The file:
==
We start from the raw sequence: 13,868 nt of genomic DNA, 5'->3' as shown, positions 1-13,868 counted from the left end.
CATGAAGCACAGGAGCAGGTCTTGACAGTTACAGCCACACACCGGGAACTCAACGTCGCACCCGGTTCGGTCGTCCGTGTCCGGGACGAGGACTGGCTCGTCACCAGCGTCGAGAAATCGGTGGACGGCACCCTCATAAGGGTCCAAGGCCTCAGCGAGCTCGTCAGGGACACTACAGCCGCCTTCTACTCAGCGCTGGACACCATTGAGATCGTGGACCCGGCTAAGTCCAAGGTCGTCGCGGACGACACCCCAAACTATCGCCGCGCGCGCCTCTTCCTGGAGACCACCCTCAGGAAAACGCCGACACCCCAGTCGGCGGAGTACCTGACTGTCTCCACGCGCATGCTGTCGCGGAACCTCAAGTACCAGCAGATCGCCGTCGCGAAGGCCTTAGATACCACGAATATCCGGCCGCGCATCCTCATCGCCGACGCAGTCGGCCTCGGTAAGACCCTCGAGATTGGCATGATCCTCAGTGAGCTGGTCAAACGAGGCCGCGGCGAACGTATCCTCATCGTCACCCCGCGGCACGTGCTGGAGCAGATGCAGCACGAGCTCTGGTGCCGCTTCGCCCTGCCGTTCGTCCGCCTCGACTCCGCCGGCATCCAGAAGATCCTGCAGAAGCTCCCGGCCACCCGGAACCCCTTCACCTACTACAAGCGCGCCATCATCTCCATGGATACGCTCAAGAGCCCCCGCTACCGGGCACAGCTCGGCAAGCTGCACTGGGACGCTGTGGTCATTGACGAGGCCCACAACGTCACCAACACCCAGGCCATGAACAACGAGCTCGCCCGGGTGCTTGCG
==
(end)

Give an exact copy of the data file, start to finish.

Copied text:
We start from the raw sequence: 13,868 nt of genomic DNA, 5'->3' as shown, positions 1-13,868 counted from the left end.
CATGAAGCACAGGAGCAGGTCTTGACAGTTACAGCCACACACCGGGAACTCAACGTCGCACCCGGTTCGGTCGTCCGTGTCCGGGACGAGGACTGGCTCGTCACCAGCGTCGAGAAATCGGTGGACGGCACCCTCATAAGGGTCCAAGGCCTCAGCGAGCTCGTCAGGGACACTACAGCCGCCTTCTACTCAGCGCTGGACACCATTGAGATCGTGGACCCGGCTAAGTCCAAGGTCGTCGCGGACGACACCCCAAACTATCGCCGCGCGCGCCTCTTCCTGGAGACCACCCTCAGGAAAACGCCGACACCCCAGTCGGCGGAGTACCTGACTGTCTCCACGCGCATGCTGTCGCGGAACCTCAAGTACCAGCAGATCGCCGTCGCGAAGGCCTTAGATACCACGAATATCCGGCCGCGCATCCTCATCGCCGACGCAGTCGGCCTCGGTAAGACCCTCGAGATTGGCATGATCCTCAGTGAGCTGGTCAAACGAGGCCGCGGCGAACGTATCCTCATCGTCACCCCGCGGCACGTGCTGGAGCAGATGCAGCACGAGCTCTGGTGCCGCTTCGCCCTGCCGTTCGTCCGCCTCGACTCCGCCGGCATCCAGAAGATCCTGCAGAAGCTCCCGGCCACCCGGAACCCCTTCACCTACTACAAGCGCGCCATCATCTCCATGGATACGCTCAAGAGCCCCCGCTACCGGGCACAGCTCGGCAAGCTGCACTGGGACGCTGTGGTCATTGACGAGGCCCACAACGTCACCAACACCCAGGCCATGAACAACGAGCTCGCCCGGGTGCTTGCG